I’ve been thinking a lot about Zionism lately. Two things in particular have been on my mind. The first is a debate between Peter Beinart and Daniel Gordis that took place last week at Columbia Hillel. Beinart, the poster boy and leading thinker for J-Street fans recently published his new book, Crisis of Zionism. Like an earlier article that he wrote about the supposed distancing between American Jews and Israel, Beinart places most of the blame on Israel.
Gordis, a former head of the Conservative Ziegler School of Rabbinic Studies and a fellow at the Shalem Center in Israel, is the leading critic of J-Street and Beinart. His last book Saving Israel won the National Jewish Book Award.
If you want a thoughtful, gloves-off, debate about Zionism, Israel, and what it all means then you should watch it here. Both of them are very sharp, blunt, but also respectful. They avoid petty name-calling. Gordis uses the phrase “these are things that a Zionist cannot say.”
Micah Goodman spoke at Pardes, where I am studying, last week. He laid out some of the most existential and core questions of Zionism. In his analysis the key message of the Prophets is that the core of Judaism is the ethical mitzvot. Of course in our age liberal Judaism leads to a high rate of inter-marriage. So the only way to save Judaism is to distort it. And if that’s so, then why has liberal Judaism failed in Israel?
In “Israel’s Critical Security Requirements” a group of experts lay out what Israel’s really needs to protect itself in serious and practical terms. With Obama calling for Israel to withdraw to pre-1967 borders, this book clearly outlines what, in terms of territory, Israel needs to protect itself. Specifically, Israel must retain control of the Jordan Valley and an eventual Palestinian state must be unarmed. The essays in this volume lay out the specific security threats that Israel faces, especially regarding the threat of shoulder-mounted missiles. These chapters are well-researched and footnoted. The maps are clear and are a wonderful addition to the book.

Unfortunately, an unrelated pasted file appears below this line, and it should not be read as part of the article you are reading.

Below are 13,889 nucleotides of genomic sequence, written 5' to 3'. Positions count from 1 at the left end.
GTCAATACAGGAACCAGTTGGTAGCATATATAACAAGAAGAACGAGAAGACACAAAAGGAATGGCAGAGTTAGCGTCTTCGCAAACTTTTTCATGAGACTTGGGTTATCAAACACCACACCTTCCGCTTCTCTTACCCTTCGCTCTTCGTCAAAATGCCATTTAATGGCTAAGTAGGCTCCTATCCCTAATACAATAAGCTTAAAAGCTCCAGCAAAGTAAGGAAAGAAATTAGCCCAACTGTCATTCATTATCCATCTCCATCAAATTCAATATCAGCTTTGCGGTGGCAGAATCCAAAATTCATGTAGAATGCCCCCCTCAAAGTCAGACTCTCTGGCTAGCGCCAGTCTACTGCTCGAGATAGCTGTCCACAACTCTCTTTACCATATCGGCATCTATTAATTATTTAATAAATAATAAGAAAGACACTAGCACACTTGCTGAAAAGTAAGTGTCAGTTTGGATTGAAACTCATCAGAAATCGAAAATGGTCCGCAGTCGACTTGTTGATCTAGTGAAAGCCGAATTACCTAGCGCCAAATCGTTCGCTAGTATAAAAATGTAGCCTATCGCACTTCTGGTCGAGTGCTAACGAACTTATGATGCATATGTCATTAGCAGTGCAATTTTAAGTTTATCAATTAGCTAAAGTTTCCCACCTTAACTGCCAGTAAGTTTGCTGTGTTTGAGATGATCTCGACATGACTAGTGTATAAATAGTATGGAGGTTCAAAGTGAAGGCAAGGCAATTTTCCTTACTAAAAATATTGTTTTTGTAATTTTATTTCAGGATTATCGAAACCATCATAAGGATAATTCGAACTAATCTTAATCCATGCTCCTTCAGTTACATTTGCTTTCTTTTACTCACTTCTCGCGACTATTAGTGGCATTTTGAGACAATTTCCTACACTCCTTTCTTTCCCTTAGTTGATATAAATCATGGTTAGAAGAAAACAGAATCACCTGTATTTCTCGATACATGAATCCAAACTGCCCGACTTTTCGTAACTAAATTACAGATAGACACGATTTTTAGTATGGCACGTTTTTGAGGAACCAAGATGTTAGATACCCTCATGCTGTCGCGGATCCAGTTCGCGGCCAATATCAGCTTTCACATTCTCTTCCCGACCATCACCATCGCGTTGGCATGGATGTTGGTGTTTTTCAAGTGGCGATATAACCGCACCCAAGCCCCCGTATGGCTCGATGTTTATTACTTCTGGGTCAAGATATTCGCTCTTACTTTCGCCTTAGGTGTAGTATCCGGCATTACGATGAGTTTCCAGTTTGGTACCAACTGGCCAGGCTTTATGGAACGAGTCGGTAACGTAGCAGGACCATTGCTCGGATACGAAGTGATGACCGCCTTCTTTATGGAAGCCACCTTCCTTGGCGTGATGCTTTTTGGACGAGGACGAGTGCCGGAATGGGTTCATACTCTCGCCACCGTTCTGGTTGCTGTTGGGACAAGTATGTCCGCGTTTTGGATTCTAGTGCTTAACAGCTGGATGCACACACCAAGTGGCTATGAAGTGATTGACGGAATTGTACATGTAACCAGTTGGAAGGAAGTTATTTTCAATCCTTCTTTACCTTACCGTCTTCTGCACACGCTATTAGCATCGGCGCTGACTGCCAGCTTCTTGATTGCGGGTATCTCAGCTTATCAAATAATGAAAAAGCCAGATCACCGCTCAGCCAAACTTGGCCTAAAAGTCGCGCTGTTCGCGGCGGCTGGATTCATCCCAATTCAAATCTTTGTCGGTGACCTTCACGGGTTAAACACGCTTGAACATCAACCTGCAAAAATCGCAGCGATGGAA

With Iran becoming the subject of increasing attention and scrutiny, I have been looking for a quick book that could give me all of the relevant and timely information available, and this book provides all of that. A collection of short essays between 2 and 10 pages long, “Iran: From Regional Challenge to Global Threat,” published by the Jerusalem Center for Public Affairs is authored by various experts who give their best assessment while looking at different aspects of Iran. Everything you could want to know about the present political climate is covered, from Iran’s influence in Africa to the culture of its Revolutionary Guard to the recently discovered Iranian plan to assassinate the Saudi ambassador to the US.
One of my favorite chapters is on Iran’s Negotiating behavior by Dr. Harold Rhode, who discusses the Iranian mentality in international negotiations. Noticing many of the crucial differences between Western and Iranian culture, Rhode claims that unlike in the US, Iranians see compromise as a “sign of weakness” and recommends that the US avoids goodwill gestures. This is a must-have book for any researcher, student, or armchair expert on Iran.
Daniel Gordis’ Saving Israel lives up to his reputation as one of the cleverest and most passionate thinkers in the Jewish world. In this book, Gordis ventures into make a compelling case for why Israel matters. Rather than deal with nitty-gritty details, Gordis writes in broad strokes and tackles the major philosophical, social, and demographic challenges that face Israel.
From the outset, Gordis lays out the conundrums that make Israel’s seem impossible. He then tackles all of those questions, from the decline of American Zionism to the question of Arab Israelis. More importantly, (and this is why Saving Israel should be used as a textbook in Zionism courses) Gordis articulates why Israel is important and what makes it so important. The unapologetic stance reveals some important truths to Israeli society. For instance, Gordis cites the controversial work of historian Benny Morris, who has proven that the eviction of Arabs was a hidden war aim of the War of Independence, and claims that Israel cannot survive with a large ethnic minority.
Gordis obviously did his homework in researching this book, but avoids packing every factoid into this book. He interweaves personal anecdotes of life in Israel to make more profound points about these enduring questions. A story about his son meeting a secular Israeli that does not recognize the shema or his daughter’s sage notion that Israel can still be about peace even when it seems unattainable create a vivid picture of an Israel worth saving.